Elysia Brenner, Blender Conference

Meet the Team

Introducing Your New Gooseberry Reporter!

24 October, 2014 |  20 Comments | by Elysia Brenner

Last week, you might have seen an advertisement go by on the blog looking for an Amsterdam-based freelance writer and editor for Project Gooseberry. Well, I’m thrilled to say that this position has been filled… by me! American-born, Dutch-adopted copywriter and journalist Elysia Brenner

That means for one-to-ten+ months I’ll be the new voice on the Gooseberry blog, etc., giving your a more in-depth look at the action taking place in the Blender Institute’s Amsterdam studio. From the day-to-day work that’s going into the Gooseberry pilot to the full development process behind the script, the look, characters, and more, it’s my job to share with you everything you want to know.

Which begs the question… What do you want to know??? Please tell me in the comments what kind of news you’d like to see more of and I will do everything I can to make that happen.

I’m also attending the Blender Conference, taking place at Amsterdam’s De Balie today and this weekend. (I’ve joined the team at the perfect moment for total immersion training.) I’m new to the Blender community, so if you’re here at the conference as well and you see me, please do come up and say hi. I look something like this:

Elysia Brenner, Blender Conference

Looking forward to getting to know the already very welcoming Blender family, and to sharing with you guys one of my personal fangirl passions: open-source 3D animation!

20 Responses

  1. Reavenk says:

    I look forward to reading your scoops!

    I don’t know if this is in the realm of suggestions you were looking for, but: I would like to see how the movie is inspiring and pushing new tech into Blender, especially ones that the movie wouldn’t be feasible without. Stuff on cloud and version control tech would also be cool.

    • Elysia Brenner says:

      Thanks, Reavenk, this is exactly the sort of thing I had in mind. ;-) On it!

  2. Lino says:

    I think it might take some of their time but I’m also sure a lot of animators and people working on the project would like to tell stories of their work.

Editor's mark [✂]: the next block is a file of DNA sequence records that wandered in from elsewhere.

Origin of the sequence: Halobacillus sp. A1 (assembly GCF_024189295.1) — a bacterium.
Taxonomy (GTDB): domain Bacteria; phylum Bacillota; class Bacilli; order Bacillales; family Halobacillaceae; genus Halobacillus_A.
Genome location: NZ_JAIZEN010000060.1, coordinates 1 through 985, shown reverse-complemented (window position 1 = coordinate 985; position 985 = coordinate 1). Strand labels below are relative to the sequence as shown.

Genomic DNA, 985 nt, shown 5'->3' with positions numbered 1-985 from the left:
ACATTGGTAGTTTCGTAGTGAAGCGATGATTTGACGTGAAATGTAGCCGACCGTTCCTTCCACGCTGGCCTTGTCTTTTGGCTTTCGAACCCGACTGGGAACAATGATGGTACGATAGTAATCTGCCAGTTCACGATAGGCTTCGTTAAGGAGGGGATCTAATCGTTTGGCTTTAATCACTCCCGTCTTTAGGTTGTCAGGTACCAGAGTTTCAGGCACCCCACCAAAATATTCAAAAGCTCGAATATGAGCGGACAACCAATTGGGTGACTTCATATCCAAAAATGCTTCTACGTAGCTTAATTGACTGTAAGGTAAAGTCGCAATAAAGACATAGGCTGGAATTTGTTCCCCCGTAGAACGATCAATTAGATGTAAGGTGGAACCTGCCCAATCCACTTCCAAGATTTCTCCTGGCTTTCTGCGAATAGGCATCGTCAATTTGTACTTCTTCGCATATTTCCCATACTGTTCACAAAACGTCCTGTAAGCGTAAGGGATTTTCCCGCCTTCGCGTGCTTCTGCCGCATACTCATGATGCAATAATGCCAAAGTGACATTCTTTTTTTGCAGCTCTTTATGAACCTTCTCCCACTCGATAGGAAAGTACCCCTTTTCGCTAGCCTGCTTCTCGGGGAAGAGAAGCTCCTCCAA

For example: a certain scene that was really hard to do, making a shader that originally seemed impossible, “cheats” that no one will know about because the camera doesn’t see it, easter eggs, etc.

    Definitely report on “normal” things (progress updates, milestones, what’s happening, new tech developed for the project), but an occasional oddball piece would add some spice. ;)

  3. JG Loquet says:

    Excellent idea, pleased to meet you Elysia !

    For my part I am most interested in visual development. Many concepts and previews have already been published, but I’d love to hear more details on the method(s) used to work on the look of the film : how goals are defined and what solutions are implemented to meet them, whether technical or artistic.

    Cheers !

  4. BlenderEi says:

    Hello Elysia,

    great news!
    Due to the start of my bachelor thesis (which is partly about Blender Development), I’d love to see something about Blender Development in General. Maybe you could report about how the professionals at the Blender Institute develop a new feature from start to finish?

    I will also do that on my blog about my feature (Point Cloud support in Blender). So this would be a great help, learning from the Pro’s.

    Thank you and have fun working with the gooseberry project :)


  5. Hi Elysia! and welcome to the team.
    As Illustrator and painter i am interested in the visual development. Concepts, see artist working in their Desktops , Specially if they draw or paint traditionally like watercolors or pencil sketches. That is interesting because i can follow how the artist “thinks” and i feel like i am here. Also i would like a deep interview on how are they inspired and their proccess.

    And.. as a gossip, i would like an inmersive experience with Go-pro or something like that a tour of the studio from the awakening till the time everybody go to sleep, how people live there like big brother respecting their privacy for sure, and giving us an idea on how they organize their schedules.

    Thanks for your work. And courage to the team!

  6. Darío says:

    It would be great if from time to time you interviewed each member, one at a time, about their professional background (how they started, where/how did they learn 3d, previous works, etc.) and some sort of over view of “global and local” workflows: what’s their work and how they do it, and its relation with other people’s jobs, e.g. rigger telling about his workflow, like dividing a rig in simpler parts, and how he connects with animators, modelers and developers to make a better job.

    I know editing video adds quite a lot of work, but interviews could be short, like no longer than 15 minutes, or you could publish audio or transcriptions, like BlenderDiplom’s interviews or BlenderGuru’s podcast, just don’t do a 1 or 2 hours interview like Andrew does.